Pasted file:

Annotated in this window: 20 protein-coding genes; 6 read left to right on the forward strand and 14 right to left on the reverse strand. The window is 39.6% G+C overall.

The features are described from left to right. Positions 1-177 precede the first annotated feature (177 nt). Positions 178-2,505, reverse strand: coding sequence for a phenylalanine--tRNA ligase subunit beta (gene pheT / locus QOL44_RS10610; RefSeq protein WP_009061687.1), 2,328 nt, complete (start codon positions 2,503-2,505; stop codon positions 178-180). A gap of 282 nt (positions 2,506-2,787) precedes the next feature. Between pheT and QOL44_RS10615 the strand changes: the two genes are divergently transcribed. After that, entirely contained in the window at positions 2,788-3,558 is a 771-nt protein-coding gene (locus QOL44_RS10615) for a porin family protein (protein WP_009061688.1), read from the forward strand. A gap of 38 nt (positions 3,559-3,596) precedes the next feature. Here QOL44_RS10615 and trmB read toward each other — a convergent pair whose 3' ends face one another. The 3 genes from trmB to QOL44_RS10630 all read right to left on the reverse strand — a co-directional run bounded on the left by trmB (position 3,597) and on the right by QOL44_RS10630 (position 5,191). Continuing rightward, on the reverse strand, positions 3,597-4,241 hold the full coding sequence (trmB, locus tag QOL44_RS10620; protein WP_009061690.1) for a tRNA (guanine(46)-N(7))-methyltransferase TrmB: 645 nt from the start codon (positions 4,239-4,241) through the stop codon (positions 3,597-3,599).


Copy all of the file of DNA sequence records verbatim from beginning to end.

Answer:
Annotated in this window: 20 protein-coding genes; 6 read left to right on the forward strand and 14 right to left on the reverse strand. The window is 39.6% G+C overall.

The features are described from left to right. Positions 1-177 precede the first annotated feature (177 nt). Positions 178-2,505, reverse strand: coding sequence for a phenylalanine--tRNA ligase subunit beta (gene pheT / locus QOL44_RS10610; RefSeq protein WP_009061687.1), 2,328 nt, complete (start codon positions 2,503-2,505; stop codon positions 178-180). A gap of 282 nt (positions 2,506-2,787) precedes the next feature. Between pheT and QOL44_RS10615 the strand changes: the two genes are divergently transcribed. After that, entirely contained in the window at positions 2,788-3,558 is a 771-nt protein-coding gene (locus QOL44_RS10615) for a porin family protein (protein WP_009061688.1), read from the forward strand. A gap of 38 nt (positions 3,559-3,596) precedes the next feature. Here QOL44_RS10615 and trmB read toward each other — a convergent pair whose 3' ends face one another. The 3 genes from trmB to QOL44_RS10630 all read right to left on the reverse strand — a co-directional run bounded on the left by trmB (position 3,597) and on the right by QOL44_RS10630 (position 5,191). Continuing rightward, on the reverse strand, positions 3,597-4,241 hold the full coding sequence (trmB, locus tag QOL44_RS10620; protein WP_009061690.1) for a tRNA (guanine(46)-N(7))-methyltransferase TrmB: 645 nt from the start codon (positions 4,239-4,241) through the stop codon (positions 3,597-3,599).